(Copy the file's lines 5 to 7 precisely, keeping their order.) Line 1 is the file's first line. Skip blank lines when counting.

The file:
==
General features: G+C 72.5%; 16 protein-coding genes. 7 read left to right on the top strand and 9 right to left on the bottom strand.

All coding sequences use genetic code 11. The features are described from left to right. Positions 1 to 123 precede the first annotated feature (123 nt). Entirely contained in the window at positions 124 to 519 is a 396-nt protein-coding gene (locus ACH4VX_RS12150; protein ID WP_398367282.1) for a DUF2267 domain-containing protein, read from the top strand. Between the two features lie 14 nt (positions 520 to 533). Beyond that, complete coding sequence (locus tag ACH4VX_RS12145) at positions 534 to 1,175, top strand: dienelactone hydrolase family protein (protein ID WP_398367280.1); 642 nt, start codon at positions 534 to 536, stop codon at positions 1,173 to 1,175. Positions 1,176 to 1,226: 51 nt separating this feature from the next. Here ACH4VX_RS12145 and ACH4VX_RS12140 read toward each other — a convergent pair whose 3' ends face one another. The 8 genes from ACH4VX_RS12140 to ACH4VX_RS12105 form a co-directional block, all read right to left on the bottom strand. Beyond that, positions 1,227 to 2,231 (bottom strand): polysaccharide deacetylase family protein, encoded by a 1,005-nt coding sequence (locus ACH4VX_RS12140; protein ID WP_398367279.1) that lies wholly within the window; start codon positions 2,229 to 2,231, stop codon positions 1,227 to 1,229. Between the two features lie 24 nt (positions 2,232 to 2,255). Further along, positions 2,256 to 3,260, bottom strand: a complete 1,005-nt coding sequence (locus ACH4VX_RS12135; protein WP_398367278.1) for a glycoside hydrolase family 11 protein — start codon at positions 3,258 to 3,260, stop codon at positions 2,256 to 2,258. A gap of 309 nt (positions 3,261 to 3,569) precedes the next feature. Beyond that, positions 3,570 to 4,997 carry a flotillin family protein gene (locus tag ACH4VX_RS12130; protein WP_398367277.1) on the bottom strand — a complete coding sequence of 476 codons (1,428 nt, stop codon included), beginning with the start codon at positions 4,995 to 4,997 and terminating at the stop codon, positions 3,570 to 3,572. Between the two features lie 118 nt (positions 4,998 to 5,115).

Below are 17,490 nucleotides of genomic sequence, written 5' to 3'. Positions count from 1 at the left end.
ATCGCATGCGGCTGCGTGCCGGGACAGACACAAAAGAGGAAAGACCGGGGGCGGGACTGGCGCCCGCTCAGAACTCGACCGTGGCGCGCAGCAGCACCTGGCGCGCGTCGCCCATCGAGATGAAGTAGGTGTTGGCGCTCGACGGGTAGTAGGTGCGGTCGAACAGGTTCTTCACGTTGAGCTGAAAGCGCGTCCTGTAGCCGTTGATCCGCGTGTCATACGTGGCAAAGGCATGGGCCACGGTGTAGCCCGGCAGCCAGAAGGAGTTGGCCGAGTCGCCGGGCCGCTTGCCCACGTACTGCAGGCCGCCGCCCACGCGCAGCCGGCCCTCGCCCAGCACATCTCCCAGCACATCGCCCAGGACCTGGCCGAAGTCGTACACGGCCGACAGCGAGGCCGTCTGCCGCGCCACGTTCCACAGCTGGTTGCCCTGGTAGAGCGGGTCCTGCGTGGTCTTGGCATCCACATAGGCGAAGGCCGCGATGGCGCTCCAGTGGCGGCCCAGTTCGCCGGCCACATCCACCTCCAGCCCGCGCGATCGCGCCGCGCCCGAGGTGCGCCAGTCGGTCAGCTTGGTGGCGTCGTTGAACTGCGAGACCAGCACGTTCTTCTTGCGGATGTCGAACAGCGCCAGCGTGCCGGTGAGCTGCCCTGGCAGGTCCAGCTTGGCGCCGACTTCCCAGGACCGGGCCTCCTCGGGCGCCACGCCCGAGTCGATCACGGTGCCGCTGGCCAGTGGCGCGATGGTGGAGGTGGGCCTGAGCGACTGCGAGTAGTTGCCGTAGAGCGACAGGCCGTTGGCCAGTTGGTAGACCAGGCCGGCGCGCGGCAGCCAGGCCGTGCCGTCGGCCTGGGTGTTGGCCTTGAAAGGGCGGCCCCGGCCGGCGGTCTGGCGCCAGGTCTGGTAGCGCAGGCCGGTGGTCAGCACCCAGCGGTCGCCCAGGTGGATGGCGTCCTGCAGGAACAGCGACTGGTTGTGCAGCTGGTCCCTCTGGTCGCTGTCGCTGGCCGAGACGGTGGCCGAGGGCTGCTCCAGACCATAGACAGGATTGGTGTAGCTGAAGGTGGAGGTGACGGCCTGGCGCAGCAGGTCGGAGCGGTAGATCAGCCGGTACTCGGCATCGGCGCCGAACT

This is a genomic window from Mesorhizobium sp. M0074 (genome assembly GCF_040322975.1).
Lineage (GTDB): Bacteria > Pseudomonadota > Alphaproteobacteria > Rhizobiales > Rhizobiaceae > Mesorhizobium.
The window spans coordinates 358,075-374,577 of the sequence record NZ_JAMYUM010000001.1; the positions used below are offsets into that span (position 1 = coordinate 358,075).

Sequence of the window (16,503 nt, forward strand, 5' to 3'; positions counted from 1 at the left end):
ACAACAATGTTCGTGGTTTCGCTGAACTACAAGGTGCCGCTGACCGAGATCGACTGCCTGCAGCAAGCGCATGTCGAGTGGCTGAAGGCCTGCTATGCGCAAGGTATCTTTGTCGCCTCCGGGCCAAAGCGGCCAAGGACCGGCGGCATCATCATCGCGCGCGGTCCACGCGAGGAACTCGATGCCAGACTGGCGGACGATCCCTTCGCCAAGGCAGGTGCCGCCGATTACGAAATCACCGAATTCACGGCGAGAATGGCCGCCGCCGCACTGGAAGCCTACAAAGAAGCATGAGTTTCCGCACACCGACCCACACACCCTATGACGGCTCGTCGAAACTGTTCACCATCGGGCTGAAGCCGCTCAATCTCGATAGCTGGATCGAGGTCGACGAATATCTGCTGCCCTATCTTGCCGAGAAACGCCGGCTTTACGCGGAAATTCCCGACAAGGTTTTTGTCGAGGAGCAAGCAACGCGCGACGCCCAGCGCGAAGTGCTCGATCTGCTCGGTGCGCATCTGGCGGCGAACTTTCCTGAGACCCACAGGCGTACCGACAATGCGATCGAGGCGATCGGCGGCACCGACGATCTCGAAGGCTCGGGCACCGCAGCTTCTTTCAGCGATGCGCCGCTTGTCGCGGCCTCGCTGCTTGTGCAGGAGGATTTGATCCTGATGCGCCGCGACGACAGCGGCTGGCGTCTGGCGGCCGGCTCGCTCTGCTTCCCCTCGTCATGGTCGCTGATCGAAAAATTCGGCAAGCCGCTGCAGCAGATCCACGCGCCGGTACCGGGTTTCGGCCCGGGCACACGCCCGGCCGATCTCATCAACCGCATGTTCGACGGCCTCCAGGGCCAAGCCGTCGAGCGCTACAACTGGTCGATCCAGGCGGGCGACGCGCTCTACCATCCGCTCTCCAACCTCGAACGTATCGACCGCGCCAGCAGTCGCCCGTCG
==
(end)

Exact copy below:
This is a genomic window from Mesorhizobium sp. M0074 (genome assembly GCF_040322975.1).
Lineage (GTDB): Bacteria > Pseudomonadota > Alphaproteobacteria > Rhizobiales > Rhizobiaceae > Mesorhizobium.
The window spans coordinates 358,075-374,577 of the sequence record NZ_JAMYUM010000001.1; the positions used below are offsets into that span (position 1 = coordinate 358,075).